This story comes courtesy of California Watch.
By Joanna Lin
Nearly two-thirds of California counties have no services targeted toward the state's estimated 200,000 homeless youth, according to a state survey released yesterday.
The California Homeless Youth Project found only 53 programs in 20 counties offering services such as outreach and transitional housing for homeless children ages 12 to 17. Statewide there are just over 1,000 beds available for homeless youth.
The majority of homeless youth are not part of the foster care or juvenile justice systems and therefore lack state supports in those programs, the project found. Many say they end up on the street because of family conflict, abuse, neglect or rejection over sexual orientation. They are at greater risk for mental and physical health problems, sexual exploitation, physical abuse, substance abuse and death.
The project is a grant-funded research and policy initiative of the state research bureau, state library and New America Media, a national collaboration of ethnic news outlets and a California Watch partner. The programs it surveyed do not include those serving homeless families or adults, or current or former foster care youth.
Programs are clustered primarily in the Bay Area, Los Angeles and San Diego, with some services in Northern and Central California. Services are lacking or absent in the state's inland and rural regions -- areas that are seeing spikes in youth homelessness, said Amy Lemley, policy director for the John Burton Foundation for Children Without Homes.
Lack of public transportation in the Central Valley and Inland Empire mean kids cannot reach services and often stay in unsafe living situations, Lemley said.
The findings were presented at the State Capitol, where Sen. Carol Liu, D-La Canada Flintridge, and Sen. Alan Lowenthal, D-Long Beach, announced legislation aimed at helping homeless youth.
"Our state has no coordinated program to address their needs, leaving them invisible and underserved," Liu said at a press briefing.
One bill would create a state licensing category [PDF] for emergency youth shelters in order to maintain nearly $7 million in federal funding.
Currently the state licenses and regulates children's group homes -- mandatory, long-term placements for youth in protective custody. Emergency youth shelters, which are voluntary and temporary, end up adopting inappropriate standards so they can meet licensing and funding requirements, advocates say.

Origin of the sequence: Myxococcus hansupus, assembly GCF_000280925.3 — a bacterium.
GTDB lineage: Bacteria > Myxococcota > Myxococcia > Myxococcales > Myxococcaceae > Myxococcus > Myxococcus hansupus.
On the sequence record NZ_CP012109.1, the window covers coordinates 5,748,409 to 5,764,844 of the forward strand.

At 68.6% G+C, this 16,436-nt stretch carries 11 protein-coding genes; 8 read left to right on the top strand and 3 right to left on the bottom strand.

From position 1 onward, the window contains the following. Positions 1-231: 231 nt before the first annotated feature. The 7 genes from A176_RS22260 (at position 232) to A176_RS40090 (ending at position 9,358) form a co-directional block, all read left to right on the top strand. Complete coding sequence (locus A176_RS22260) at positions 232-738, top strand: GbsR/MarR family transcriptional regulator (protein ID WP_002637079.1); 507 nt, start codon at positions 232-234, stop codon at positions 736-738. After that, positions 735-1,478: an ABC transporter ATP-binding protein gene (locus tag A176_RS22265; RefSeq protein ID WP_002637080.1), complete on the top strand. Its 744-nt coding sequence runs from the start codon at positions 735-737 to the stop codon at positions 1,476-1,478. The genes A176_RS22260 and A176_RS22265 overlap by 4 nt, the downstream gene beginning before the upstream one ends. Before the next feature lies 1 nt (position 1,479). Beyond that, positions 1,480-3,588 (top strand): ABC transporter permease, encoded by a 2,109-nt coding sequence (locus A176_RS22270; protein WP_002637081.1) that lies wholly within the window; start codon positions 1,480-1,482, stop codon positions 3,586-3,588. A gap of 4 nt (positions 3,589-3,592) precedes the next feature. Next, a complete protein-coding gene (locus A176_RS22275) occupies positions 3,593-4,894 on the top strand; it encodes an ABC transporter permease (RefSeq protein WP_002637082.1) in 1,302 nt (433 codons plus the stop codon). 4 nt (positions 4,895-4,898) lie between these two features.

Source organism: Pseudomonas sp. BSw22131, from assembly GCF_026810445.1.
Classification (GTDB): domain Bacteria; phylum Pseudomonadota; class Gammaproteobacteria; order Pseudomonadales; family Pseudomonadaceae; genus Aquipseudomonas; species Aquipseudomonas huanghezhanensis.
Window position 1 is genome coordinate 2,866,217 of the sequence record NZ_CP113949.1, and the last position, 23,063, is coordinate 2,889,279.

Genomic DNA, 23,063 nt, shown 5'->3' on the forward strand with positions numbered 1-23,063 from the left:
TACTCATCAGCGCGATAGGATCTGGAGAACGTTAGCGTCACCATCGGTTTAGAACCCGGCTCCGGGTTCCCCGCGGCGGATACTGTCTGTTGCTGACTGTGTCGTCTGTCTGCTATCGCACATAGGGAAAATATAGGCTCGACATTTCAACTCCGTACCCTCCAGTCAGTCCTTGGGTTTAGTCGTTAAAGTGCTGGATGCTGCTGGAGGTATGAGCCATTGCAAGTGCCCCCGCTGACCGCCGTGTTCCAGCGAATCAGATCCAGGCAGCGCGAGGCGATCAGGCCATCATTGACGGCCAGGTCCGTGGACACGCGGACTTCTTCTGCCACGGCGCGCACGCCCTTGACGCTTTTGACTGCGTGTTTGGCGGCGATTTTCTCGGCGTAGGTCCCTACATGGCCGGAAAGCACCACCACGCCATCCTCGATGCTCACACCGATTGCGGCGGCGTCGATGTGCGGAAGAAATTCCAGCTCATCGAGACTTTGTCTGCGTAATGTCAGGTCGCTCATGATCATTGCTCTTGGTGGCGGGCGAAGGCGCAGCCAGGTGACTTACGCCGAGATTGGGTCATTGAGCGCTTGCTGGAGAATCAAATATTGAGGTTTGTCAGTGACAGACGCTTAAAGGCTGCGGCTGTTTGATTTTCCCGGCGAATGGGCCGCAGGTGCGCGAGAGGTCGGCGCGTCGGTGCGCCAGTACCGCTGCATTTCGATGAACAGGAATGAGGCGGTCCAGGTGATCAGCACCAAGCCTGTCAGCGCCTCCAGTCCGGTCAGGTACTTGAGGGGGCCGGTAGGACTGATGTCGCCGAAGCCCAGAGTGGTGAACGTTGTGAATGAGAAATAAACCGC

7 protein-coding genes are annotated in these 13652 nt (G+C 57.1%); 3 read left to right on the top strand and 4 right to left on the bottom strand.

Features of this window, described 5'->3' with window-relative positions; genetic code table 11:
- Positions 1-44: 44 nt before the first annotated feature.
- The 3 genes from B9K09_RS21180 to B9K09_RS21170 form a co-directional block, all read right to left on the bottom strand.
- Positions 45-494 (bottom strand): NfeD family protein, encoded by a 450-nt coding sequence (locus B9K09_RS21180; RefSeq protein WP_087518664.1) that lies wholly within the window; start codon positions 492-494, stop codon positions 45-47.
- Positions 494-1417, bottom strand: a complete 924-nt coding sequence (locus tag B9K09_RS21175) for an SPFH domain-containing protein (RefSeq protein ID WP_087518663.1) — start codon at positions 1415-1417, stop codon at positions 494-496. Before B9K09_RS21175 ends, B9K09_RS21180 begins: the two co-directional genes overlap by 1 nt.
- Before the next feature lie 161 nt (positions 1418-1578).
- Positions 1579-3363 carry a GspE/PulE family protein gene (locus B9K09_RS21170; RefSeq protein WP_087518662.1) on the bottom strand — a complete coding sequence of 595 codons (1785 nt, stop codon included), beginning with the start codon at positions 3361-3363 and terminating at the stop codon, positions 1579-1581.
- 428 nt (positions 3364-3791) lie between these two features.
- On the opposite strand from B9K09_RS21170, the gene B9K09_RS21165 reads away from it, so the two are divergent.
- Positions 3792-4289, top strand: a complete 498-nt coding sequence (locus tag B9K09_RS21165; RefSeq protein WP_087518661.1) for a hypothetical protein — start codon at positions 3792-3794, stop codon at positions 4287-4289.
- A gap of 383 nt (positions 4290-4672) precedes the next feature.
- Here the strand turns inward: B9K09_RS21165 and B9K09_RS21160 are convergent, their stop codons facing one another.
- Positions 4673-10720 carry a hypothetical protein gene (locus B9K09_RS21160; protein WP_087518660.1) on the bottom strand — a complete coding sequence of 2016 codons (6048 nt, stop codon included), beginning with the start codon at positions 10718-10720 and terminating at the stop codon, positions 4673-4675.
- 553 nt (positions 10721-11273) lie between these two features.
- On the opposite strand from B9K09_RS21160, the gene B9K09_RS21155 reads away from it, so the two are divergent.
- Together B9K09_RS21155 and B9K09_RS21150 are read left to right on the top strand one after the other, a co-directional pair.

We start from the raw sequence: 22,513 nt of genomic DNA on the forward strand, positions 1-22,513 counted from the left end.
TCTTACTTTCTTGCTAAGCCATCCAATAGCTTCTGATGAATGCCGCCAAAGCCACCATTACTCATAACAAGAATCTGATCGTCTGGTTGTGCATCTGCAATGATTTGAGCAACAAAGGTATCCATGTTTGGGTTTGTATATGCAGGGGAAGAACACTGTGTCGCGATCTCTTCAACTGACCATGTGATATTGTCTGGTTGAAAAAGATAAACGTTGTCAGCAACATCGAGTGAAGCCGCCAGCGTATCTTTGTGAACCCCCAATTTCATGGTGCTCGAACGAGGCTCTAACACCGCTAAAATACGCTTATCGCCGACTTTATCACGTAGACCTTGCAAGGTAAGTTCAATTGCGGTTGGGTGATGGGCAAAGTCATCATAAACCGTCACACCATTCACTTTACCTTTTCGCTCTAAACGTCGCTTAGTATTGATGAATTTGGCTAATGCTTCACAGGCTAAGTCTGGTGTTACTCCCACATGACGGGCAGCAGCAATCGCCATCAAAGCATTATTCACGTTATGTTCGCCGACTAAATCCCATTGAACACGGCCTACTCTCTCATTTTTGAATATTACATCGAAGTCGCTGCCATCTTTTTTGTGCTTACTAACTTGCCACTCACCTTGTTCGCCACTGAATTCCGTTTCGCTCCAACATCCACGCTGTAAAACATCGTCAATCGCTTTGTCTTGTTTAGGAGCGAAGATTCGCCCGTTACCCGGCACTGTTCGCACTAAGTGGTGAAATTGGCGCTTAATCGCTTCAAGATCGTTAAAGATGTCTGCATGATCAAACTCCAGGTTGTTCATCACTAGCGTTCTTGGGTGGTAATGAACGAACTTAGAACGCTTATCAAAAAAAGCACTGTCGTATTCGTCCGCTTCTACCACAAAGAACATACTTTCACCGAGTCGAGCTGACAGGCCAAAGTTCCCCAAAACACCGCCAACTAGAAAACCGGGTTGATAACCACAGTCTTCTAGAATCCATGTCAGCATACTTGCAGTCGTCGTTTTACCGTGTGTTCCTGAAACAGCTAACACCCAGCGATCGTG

Another bill would declare homeless youth a priority, special-needs population and would call on the California Emergency Management Agency -- whose budget for homeless youth services is less than $500,000 -- to develop a plan to reduce youth homelessness [PDF]. A third bill proposes an annual $2 billion investment in public-private partnerships that build affordable housing [PDF].
The Senate Human Services Committee is expected to hear the legislation, supported by the John Burton Foundation, in February.
Funding these initiatives and expanded services will be a challenge, Liu and Lowenthal acknowledged. But getting youth homelessness on the state's radar was a necessary first step, they said.
"We cannot live in denial any longer. There are 200,000 youth on the streets," Lowenthal said. "You have to crawl before you can walk. Right now the state is doing nothing."
The problem has only worsened in recent years, with unemployment among teens and young adults reaching record highs during the recession. Unemployment insurance, a safety net for many older, out-of-work adults, is not available for teens and young adults struggling to enter the workforce for the first time.
Before the recession, the unemployment rate among 16- to 24-year-olds hovered around 10 percent, according to the Bureau of Labor Statistics. That figure, now 18.1 percent, climbed to as high as 19.5 percent in April last year and lags far behind the nation's overall rate of 9.4 percent.
In California, unemployment is even higher and is expected to remain above 10 percent for three more years, according to a projection released yesterday by the Business Forecasting Center at the University of Pacific.
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